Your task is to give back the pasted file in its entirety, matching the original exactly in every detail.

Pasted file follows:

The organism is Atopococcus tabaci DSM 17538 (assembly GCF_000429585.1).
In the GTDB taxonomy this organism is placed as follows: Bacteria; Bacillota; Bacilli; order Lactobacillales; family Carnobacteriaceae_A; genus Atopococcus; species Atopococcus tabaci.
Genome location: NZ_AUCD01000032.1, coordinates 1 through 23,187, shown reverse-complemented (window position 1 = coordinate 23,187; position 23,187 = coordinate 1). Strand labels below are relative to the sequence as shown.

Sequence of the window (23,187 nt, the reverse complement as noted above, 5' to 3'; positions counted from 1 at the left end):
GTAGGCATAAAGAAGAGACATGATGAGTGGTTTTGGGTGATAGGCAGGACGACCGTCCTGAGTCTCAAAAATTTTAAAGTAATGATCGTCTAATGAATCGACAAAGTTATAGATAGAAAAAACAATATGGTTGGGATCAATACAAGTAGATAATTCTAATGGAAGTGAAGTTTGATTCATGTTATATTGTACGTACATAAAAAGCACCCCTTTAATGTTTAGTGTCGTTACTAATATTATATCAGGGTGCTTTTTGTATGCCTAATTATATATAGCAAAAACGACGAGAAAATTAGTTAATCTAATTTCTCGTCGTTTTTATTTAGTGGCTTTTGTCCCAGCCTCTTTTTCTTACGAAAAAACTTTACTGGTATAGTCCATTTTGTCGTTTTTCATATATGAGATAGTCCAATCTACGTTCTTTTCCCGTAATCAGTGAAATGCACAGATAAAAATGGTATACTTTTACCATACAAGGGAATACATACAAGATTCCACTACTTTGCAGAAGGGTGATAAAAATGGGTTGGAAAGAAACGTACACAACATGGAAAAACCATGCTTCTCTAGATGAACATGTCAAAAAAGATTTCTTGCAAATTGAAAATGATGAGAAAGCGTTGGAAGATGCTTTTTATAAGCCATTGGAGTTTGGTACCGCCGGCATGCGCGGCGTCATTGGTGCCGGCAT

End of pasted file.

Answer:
The organism is Atopococcus tabaci DSM 17538 (assembly GCF_000429585.1).
In the GTDB taxonomy this organism is placed as follows: Bacteria; Bacillota; Bacilli; order Lactobacillales; family Carnobacteriaceae_A; genus Atopococcus; species Atopococcus tabaci.
Genome location: NZ_AUCD01000032.1, coordinates 1 through 23,187, shown reverse-complemented (window position 1 = coordinate 23,187; position 23,187 = coordinate 1). Strand labels below are relative to the sequence as shown.

Sequence of the window (23,187 nt, the reverse complement as noted above, 5' to 3'; positions counted from 1 at the left end):
GTAGGCATAAAGAAGAGACATGATGAGTGGTTTTGGGTGATAGGCAGGACGACCGTCCTGAGTCTCAAAAATTTTAAAGTAATGATCGTCTAATGAATCGACAAAGTTATAGATAGAAAAAACAATATGGTTGGGATCAATACAAGTAGATAATTCTAATGGAAGTGAAGTTTGATTCATGTTATATTGTACGTACATAAAAAGCACCCCTTTAATGTTTAGTGTCGTTACTAATATTATATCAGGGTGCTTTTTGTATGCCTAATTATATATAGCAAAAACGACGAGAAAATTAGTTAATCTAATTTCTCGTCGTTTTTATTTAGTGGCTTTTGTCCCAGCCTCTTTTTCTTACGAAAAAACTTTACTGGTATAGTCCATTTTGTCGTTTTTCATATATGAGATAGTCCAATCTACGTTCTTTTCCCGTAATCAGTGAAATGCACAGATAAAAATGGTATACTTTTACCATACAAGGGAATACATACAAGATTCCACTACTTTGCAGAAGGGTGATAAAAATGGGTTGGAAAGAAACGTACACAACATGGAAAAACCATGCTTCTCTAGATGAACATGTCAAAAAAGATTTCTTGCAAATTGAAAATGATGAGAAAGCGTTGGAAGATGCTTTTTATAAGCCATTGGAGTTTGGTACCGCCGGCATGCGCGGCGTCATTGGTGCCGGCAT